House Republicans Vote for Popular Bills

Today’s WaPo fronts Jonathan Weisman’s “House GOP Shows Its Fractiousness In the Minority,” a shocking expose of some Republicans voting for some very popular programs being pushed by Democrats:

House Republican leaders, who confidently predicted they would drive a wedge through the new Democratic majority, have found their own party splintering, with Republican lawmakers siding with Democrats in droves on the House’s opening legislative blitz.

Freed from the pressures of being the majority and from the heavy hand of former leaders including retired representative Tom DeLay (R-Tex.), many back-bench Republicans are showing themselves to be more moderate than their conservative leadership and increasingly mindful of shifting voter sentiment. The closest vote last week — Friday’s push to require the federal government to negotiate lower drug prices for Medicare — pulled 24 Republicans. The Democrats’ homeland security bill attracted 68 Republicans, the minimum wage increase 82.

I’m by no means a Roy Blunt fan but he’s absolutely right to note that, “The Democrats will soon move from these issues that poll at 80, 90 percent to issues that really matter.”

In the House, the majority party only fails to enact legislation pushed by its leadership if the Leadership screws up. When the outcome is a foregone conclusion, Members are always free to vote their conscience and/or the way that would be most appealing in their Districts. Conversely, the Majority Leadership will twist arms of their caucus very hard on bills where they need every single vote.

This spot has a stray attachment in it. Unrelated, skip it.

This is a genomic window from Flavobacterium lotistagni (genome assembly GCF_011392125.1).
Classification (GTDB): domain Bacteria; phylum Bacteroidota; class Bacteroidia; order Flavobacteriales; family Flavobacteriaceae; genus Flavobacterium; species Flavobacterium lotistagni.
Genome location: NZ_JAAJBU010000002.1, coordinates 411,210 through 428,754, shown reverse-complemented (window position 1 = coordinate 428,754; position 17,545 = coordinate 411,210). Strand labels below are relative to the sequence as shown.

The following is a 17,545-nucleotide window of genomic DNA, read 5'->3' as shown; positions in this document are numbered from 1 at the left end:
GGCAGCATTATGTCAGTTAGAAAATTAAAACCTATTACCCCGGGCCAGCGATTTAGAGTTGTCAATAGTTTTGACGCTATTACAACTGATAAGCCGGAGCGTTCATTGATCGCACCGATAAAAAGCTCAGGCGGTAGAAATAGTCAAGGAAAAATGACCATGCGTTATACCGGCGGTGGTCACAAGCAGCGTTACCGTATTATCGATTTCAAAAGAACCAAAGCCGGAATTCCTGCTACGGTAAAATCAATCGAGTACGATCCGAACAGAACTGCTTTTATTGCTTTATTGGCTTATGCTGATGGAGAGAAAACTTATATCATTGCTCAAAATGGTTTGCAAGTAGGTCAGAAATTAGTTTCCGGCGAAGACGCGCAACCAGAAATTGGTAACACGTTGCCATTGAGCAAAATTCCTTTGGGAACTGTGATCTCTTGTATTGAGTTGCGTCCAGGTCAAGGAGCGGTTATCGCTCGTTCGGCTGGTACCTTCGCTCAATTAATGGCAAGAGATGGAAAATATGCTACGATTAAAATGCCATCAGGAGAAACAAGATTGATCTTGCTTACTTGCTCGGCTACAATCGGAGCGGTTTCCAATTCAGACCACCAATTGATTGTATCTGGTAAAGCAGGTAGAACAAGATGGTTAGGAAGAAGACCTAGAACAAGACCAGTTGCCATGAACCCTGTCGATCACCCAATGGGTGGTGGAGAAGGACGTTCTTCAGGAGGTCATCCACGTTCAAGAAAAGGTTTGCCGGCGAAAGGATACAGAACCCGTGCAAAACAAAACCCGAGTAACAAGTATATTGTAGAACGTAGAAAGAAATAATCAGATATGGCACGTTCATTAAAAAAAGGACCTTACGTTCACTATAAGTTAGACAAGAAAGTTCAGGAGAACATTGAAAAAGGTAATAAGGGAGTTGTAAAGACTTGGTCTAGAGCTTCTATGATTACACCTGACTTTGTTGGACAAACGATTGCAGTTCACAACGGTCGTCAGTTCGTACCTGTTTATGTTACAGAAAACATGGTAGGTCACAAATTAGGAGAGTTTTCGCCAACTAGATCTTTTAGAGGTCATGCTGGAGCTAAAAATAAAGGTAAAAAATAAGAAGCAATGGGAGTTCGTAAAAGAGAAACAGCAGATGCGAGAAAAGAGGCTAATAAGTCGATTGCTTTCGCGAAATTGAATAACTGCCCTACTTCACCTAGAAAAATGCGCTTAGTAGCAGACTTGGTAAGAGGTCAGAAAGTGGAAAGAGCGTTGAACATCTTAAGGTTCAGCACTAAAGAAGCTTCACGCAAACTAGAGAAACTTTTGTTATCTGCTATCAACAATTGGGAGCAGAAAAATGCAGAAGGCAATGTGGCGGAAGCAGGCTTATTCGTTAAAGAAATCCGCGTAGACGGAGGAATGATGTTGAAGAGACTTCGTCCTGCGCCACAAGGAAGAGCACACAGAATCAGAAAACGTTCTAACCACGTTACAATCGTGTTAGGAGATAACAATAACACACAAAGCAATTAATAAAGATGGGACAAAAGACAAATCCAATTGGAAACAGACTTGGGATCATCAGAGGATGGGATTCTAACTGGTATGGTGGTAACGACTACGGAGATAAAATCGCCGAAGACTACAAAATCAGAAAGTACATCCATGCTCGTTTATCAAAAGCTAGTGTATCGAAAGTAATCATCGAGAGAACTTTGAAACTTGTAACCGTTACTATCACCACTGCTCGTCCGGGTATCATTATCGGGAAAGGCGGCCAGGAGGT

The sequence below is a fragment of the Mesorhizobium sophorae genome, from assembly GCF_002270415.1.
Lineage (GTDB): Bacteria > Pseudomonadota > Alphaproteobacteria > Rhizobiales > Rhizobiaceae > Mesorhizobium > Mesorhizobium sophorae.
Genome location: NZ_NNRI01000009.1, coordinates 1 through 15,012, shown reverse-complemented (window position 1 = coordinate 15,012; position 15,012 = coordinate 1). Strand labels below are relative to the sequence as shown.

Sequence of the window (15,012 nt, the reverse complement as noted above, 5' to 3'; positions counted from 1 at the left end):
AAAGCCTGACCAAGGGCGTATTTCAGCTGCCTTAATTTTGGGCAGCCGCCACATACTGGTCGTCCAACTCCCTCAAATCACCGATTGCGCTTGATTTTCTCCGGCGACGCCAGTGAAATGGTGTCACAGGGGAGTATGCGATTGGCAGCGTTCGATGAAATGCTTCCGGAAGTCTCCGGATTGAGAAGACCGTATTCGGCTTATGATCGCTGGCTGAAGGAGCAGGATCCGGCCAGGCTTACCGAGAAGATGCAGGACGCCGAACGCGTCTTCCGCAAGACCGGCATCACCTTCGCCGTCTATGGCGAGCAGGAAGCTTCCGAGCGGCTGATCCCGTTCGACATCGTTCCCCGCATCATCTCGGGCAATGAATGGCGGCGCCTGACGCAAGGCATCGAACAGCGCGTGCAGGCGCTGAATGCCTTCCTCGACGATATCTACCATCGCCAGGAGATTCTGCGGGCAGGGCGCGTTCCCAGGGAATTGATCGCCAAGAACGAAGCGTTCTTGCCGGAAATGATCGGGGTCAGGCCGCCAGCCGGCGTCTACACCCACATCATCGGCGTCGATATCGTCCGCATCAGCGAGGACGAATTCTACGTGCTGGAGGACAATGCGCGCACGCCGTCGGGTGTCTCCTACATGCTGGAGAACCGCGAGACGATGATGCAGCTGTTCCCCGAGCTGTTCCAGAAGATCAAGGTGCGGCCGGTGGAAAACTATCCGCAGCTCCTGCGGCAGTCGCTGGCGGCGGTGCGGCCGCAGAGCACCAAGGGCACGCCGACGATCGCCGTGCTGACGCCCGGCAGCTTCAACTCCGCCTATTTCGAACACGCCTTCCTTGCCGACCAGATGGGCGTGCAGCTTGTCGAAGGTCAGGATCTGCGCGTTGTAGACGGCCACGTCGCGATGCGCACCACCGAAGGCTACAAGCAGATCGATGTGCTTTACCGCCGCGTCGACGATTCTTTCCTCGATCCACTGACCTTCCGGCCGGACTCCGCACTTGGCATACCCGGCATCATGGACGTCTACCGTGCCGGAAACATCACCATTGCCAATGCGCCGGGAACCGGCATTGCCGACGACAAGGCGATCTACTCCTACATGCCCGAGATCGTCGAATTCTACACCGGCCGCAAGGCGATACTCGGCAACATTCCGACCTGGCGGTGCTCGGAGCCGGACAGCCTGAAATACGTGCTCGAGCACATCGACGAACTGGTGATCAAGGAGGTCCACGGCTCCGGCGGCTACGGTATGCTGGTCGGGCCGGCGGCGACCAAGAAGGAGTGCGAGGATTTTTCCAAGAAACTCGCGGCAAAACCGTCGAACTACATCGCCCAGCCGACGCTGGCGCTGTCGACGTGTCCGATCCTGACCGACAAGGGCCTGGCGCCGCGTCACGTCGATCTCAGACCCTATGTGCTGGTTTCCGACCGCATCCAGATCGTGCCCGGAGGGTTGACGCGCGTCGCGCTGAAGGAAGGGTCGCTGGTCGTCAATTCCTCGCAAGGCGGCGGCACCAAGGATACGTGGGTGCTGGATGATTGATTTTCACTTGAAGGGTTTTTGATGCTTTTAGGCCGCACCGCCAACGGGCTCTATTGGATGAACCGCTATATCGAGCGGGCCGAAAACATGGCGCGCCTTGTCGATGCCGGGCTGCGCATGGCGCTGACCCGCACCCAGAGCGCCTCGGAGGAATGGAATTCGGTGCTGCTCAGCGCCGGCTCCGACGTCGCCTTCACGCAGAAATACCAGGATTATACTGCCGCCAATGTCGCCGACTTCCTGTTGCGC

My guess, too, is that Republicans who vote with Democrats on bills that are more-or-less split along party lines will change their vote if necessary to sustain a veto. Failure to do that would be a sign of “fractiousness.” What we’ve seen so far is business as usual. Usually, “dog bites man” isn’t news, let alone front page news.

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James Joyner
About James Joyner
James Joyner is Professor and Department Head of Security Studies at Marine Corps University's Command and Staff College and a nonresident senior fellow at the Scowcroft Center for Strategy and Security at the Atlantic Council. He's a former Army officer and Desert Storm vet. Views expressed here are his own. Follow James on Twitter @DrJJoyner.

Comments

  1. lily says:

    The issues addressed by the House so far are issues that really matter. They certainly matter more that the crap the Republicans focused on during their last weeks.
    The Republicans in Congress are exhibiting classic bully behavior. When they had unrestricted power they arrogantly misused it. Now that they gotrebuked at the polls, they want to be all nice, nice.
    It is true that, as time goes by, the Democrats, the grown up party, will tackle the more complex,harder issues (like energy independence and global warming)that the Republicans have been ignoring or obstructing during their years in power. Then, I expect, the votes will be closer.

  2. floyd says:

    “”the Democrats, the grown up party””

    LILY; Typical democrat position. The government are the “grown-ups” and the people are relegated to the status of their “children”!I guess you don’t mind them making all your GROWN-UP decisions for you. They’ll take your paycheck and give you an allowance.

  3. An Interested Party says:

    It seems to me that the term “grown-up” was used in relation to the Republicans, not the American people…nice strawman, though, floyd…

  4. anjin-san says:

    Floyd,

    As opposed to the Bush GOP, who have been taking our children’s and grandchildren’s future paychecks and giving them to Halliburton?